This fourth of July, Gary Minnick celebrated his independence from fossil fuel. While many were watching fireworks, Minnick was culminating his circumnavigation of Long Island on a solar-powered boat.
Minnick, a Flanders resident, is the owner of GO SOLAR, a Riverhead-based solar energy systems designer and installer. He founded the company in 1979. He also serves on the Board of Directors of Solar Pioneer International.
The Novella, a converted salvaged racing sailboat, is 30 feet long with an 11-foot beam (width). The boat has solar photovoltaic propulsion power of 2820 solar watts and non propulsion power of 272 watts. It also sports two electric outboard German torpedo motors.
Minnick made his maiden solar boat voyage around Long Island in 2003. That boat was only designed to sleep one, so Minnick went solo. It took him 11 days to complete that journey.
For the 10-year anniversary, Minnick, his friend and colleague Ted Strickroth – known by many as Tepee Ted of the Traveling Wilderness Museum – and Minnick’s pet cat, sailed the Novella along the same course. Leaving from, and returning to, the Ponquogue bridge in Hampton Bays, he made stops each night at different marinas.
“We received complimentary dockage every step of the way,” Minnick said, “Even with the Fourth of July holiday.”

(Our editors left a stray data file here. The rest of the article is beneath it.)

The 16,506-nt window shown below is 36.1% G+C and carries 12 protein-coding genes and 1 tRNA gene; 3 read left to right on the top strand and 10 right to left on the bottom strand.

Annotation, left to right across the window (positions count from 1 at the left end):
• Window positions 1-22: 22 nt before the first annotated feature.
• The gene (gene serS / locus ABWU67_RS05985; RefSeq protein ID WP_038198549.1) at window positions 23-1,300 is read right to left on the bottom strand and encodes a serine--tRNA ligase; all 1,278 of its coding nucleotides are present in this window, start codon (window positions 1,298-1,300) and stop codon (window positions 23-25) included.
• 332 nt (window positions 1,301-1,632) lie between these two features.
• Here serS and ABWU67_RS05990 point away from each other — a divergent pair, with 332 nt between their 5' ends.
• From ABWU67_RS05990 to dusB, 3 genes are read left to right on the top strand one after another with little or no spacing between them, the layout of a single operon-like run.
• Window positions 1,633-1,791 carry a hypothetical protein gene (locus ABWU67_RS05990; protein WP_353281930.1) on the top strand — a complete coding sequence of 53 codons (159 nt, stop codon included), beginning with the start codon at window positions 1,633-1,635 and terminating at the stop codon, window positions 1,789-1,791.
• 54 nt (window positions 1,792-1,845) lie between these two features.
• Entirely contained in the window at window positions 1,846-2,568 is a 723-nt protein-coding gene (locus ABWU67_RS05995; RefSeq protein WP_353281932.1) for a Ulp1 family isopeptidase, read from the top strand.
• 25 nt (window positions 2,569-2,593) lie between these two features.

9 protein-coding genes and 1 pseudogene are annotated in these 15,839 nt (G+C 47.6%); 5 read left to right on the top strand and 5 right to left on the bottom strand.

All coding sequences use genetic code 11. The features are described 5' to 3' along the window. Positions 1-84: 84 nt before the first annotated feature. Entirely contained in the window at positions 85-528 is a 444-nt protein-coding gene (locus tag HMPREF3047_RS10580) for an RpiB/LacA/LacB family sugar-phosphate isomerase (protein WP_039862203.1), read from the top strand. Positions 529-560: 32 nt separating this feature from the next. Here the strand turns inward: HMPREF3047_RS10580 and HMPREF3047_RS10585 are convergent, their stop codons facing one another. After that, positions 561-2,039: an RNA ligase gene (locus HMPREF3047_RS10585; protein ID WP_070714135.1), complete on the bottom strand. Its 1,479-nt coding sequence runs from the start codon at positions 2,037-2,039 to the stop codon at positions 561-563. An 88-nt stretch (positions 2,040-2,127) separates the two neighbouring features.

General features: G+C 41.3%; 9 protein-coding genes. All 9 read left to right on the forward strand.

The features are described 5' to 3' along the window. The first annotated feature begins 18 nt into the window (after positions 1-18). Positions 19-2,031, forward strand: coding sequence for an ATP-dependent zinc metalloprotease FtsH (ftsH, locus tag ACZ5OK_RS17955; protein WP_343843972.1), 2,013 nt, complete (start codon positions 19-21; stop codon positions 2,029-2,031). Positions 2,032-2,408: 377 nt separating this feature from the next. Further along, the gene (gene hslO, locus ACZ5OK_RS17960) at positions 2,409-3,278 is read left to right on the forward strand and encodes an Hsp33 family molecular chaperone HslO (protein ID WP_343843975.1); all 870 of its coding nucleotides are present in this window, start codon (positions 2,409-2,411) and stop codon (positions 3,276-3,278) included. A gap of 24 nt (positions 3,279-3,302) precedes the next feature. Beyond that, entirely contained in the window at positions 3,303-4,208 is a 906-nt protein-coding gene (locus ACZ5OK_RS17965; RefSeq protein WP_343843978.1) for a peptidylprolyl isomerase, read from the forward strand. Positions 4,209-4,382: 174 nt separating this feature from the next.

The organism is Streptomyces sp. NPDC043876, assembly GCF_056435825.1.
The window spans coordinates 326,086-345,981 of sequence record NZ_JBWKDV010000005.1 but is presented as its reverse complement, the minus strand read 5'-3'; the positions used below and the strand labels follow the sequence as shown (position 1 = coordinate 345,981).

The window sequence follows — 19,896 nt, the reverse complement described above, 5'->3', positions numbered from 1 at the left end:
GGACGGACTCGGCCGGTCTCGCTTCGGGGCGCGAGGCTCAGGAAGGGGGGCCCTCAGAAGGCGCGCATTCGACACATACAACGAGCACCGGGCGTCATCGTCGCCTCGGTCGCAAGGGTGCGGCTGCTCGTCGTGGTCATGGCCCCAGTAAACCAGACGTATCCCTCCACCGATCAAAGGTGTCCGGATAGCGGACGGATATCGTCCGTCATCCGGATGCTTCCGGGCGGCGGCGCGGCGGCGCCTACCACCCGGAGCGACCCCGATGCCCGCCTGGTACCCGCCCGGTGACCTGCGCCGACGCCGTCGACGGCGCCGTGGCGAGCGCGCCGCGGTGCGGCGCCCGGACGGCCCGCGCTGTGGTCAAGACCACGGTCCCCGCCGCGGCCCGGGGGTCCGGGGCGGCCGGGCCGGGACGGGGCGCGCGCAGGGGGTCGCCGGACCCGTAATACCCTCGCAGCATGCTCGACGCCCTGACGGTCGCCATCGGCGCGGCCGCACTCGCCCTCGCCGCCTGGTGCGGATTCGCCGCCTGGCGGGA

The crew sailed for six days out of 10. Minnick said that a lack of sun and a prior commitment kept the boat in Mattituck for four days.
“We didn’t want to get stuck in an unsafe situation,” Minnick said.
The boat traveled about 60 miles a day and made several stops along the way, including at the Sagamore Yacht Club in Oyster Bay, where they took 16 children for an educational ride. That was the goal of the trip.
“We talked to people about solar energy,” Minnick said, “That’s what Solar Pioneer is all about.”
According to the groups’ website, “It is the mission of Solar Pioneer International, Inc. to increase awareness of the various applications of solar energy in today’s world through education and public demonstration.”
Minnick and his crew arrived back at the Ponquogue marina to a Fourth of July party.
“I was tired,” Minnick said, “It was a long ride in the ocean.”
But Minnick isn’t done yet. Next up for the Novella and Solar Pioneer International are trips to Sag Harbor, Block Island and the Maritime Festival in Greenport the 20-22 of September.
“We will be using it a lot locally,” Minnick said, “showing it off, talking to people about solar power.”
The ultimate goal is to get Riverhead to make a tour boat on the all solar power boat. Minnick thinks it should be based on donations and hold about 20 passengers. Docked right at the riverfront, passengers could enjoy 45 minute rides aboard a very quiet vessel, listening to music and learning about solar power.
“There’s a lot to learn,” said Minnick.
He’s quick to point out that he doesn’t get paid for this —sort of.
“I am paid, but not in dollars,” Minnick said. “Just in fun.”
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